With two touchdowns, Peterson scored double-digit touchdowns for the sixth straight year – every season of his career.
Peterson set a franchise record with 104 rushing yards in the first quarter alone and tied a career high with 31 rushing attempts.
Christian Ponder again struggled to gain much in the way of yardage. He completed 11 of 17 passes for just 91 yards, marking the fourth time this season that Peterson has had more yards rushing than Ponder has had passing, including each of the last two.
Brandon Marshall was all but unstoppable again. He was targeted a whopping 19 times, catching 10 passes for 160 yards and a touchdown.
Jay Cutler was hurt late in the game on a hit by Everson Griffen and was replaced by Jason Campbell for the final Bears drive. Griffen said he's unsure if he will be fined for the hit, but defended his actions, saying, if he had it to do over again, he wouldn't' change a thing.
"You're supposed to have a target zone, but he still had the ball in his hands and I was just going to make a tackle," Griffen said. "I wasn't worried about where I was throwing my body. I was just making a tackle. If I get fined, that's just how the NFL works these days. But, if we win, I don't care if I get fined a million times."
The Bears were somewhat hamstrung in the kicking game. Kicker Robbie Gould was injured in pregame warmups and punter Adam Podlesh had to handle kickoffs. Gould was fine to handle extra points, but his role was extremely limited due to the injury.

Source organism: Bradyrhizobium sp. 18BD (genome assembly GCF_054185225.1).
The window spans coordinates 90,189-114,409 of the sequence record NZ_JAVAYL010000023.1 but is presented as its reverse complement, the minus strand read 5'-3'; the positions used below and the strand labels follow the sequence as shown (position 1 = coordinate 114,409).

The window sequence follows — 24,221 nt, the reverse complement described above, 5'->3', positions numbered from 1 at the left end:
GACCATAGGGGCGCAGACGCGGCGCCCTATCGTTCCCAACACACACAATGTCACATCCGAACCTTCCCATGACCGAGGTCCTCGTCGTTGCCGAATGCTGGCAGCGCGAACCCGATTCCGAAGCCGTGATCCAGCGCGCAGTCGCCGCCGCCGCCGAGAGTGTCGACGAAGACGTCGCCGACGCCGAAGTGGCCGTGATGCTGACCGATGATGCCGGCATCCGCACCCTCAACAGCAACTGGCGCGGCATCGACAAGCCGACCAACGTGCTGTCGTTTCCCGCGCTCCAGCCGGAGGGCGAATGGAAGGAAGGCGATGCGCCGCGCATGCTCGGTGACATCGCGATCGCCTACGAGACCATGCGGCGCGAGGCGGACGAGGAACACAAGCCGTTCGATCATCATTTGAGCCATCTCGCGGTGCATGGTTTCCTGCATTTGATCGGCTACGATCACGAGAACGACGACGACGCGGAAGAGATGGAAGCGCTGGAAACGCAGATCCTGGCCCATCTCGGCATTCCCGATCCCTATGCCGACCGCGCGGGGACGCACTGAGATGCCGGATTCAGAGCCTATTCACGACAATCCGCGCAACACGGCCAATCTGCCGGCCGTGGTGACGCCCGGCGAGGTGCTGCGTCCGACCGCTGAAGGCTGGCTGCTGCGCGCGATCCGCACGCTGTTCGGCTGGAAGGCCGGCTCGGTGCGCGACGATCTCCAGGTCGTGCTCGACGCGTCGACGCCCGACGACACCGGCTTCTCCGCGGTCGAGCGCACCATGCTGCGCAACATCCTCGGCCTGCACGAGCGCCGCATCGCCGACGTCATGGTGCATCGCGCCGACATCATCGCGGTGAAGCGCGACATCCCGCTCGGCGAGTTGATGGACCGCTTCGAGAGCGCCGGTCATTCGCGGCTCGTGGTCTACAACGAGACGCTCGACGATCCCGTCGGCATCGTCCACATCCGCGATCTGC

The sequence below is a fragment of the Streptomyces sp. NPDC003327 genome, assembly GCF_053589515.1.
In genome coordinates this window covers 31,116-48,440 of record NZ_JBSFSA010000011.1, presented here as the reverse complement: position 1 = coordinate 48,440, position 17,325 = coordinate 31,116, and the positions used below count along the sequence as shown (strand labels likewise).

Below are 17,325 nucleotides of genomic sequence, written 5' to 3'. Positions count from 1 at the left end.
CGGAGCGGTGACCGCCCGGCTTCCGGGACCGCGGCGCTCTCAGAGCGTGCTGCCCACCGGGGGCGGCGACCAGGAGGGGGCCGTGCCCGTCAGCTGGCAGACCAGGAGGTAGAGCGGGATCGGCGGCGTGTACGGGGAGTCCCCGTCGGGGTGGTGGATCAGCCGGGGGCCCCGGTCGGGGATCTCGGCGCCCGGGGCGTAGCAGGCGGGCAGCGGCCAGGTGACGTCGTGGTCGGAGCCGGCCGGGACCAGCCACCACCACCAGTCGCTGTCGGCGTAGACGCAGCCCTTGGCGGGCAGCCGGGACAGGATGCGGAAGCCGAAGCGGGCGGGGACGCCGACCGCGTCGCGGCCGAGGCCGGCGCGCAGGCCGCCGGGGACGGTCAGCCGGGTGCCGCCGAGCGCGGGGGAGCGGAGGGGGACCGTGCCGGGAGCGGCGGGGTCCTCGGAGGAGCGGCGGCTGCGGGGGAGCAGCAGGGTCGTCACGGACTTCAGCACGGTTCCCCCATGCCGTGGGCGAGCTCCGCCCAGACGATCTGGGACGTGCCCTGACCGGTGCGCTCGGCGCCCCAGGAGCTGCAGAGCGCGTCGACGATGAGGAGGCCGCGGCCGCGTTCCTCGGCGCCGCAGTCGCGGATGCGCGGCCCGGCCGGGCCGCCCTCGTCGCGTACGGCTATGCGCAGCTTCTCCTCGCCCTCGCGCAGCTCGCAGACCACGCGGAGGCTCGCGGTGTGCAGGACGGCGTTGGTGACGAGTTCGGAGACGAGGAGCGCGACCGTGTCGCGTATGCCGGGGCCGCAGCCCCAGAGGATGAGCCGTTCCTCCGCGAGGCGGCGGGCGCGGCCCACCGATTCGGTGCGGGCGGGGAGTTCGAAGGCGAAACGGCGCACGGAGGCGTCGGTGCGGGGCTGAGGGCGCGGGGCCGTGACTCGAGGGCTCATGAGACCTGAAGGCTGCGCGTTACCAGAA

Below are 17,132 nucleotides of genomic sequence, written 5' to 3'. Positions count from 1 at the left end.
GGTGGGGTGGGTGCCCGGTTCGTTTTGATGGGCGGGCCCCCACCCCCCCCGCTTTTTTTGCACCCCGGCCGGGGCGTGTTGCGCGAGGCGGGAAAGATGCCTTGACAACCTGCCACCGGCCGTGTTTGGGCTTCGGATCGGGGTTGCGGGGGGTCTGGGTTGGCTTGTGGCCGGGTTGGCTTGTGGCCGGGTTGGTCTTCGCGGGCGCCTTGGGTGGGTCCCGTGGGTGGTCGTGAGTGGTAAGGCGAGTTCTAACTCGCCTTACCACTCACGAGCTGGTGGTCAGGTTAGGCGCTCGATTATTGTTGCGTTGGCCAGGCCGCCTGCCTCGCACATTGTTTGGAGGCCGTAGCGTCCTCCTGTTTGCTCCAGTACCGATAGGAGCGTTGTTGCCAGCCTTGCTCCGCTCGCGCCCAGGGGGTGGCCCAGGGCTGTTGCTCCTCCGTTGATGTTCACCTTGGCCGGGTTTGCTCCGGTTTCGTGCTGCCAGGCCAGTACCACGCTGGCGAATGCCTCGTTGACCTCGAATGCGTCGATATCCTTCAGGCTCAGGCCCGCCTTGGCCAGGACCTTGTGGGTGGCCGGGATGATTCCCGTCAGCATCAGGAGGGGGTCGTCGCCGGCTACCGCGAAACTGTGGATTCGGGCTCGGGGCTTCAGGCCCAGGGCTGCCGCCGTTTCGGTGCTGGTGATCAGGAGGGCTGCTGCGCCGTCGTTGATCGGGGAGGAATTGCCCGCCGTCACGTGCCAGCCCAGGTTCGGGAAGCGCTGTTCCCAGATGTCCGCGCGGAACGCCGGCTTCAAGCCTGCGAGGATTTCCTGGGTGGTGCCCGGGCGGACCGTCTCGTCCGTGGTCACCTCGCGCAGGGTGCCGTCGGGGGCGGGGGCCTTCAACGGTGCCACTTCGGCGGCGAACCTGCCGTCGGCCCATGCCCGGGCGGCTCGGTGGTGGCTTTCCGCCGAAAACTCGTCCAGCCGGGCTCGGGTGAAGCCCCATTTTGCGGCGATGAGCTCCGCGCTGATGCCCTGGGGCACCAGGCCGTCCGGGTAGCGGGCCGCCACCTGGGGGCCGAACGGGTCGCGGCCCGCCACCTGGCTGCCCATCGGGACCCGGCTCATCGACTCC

Thanks to the early lead and the struggles in the passing game, Chicago outgained the Vikings by a whopping 438-248 margin and ran 73 plays, as opposed to just 56 by the Vikings.
Of the Vikings' 56 plays, 31 of them were Peterson runs and two more were A.P. receptions, leaving just 23 plays for the rest of the offense.
The Vikings had more yards on interception returns (100) than in the passing game (77).
Phil Loadholt had a tough time Sunday. With Julius Peppers jumping from one side to the other, Loadholt was called for three false start penalties.
The Vikings have struggled in the red zone, but thanks to a strong start, scored on both of their opportunities Sunday.
Prior to their touchdown in the final two minutes of the game, the Bears had five drives in the second half – three ending on punts, one on the Harrison Smith interception and one turning the ball over on downs.
Chad Greenway entered play this week leading the NFL in tackles, but had just three on Sunday. Jasper Brinkley led the Vikings with 12 tackles.
Coaching legend John Gagliardi, who recently announced his retirement from St. John's University in Collegeville, Minn. after more than 60 years on the job, sounded the Gjallarhorn prior to the start of the game.
Despite the dismal weather conditions, the crowd Sunday was announced at 64,134.
John Holler has been writing about the Vikings for more than a decade for Viking Update. Follow Viking Update on Twitter and discuss this story on our subscriber message board.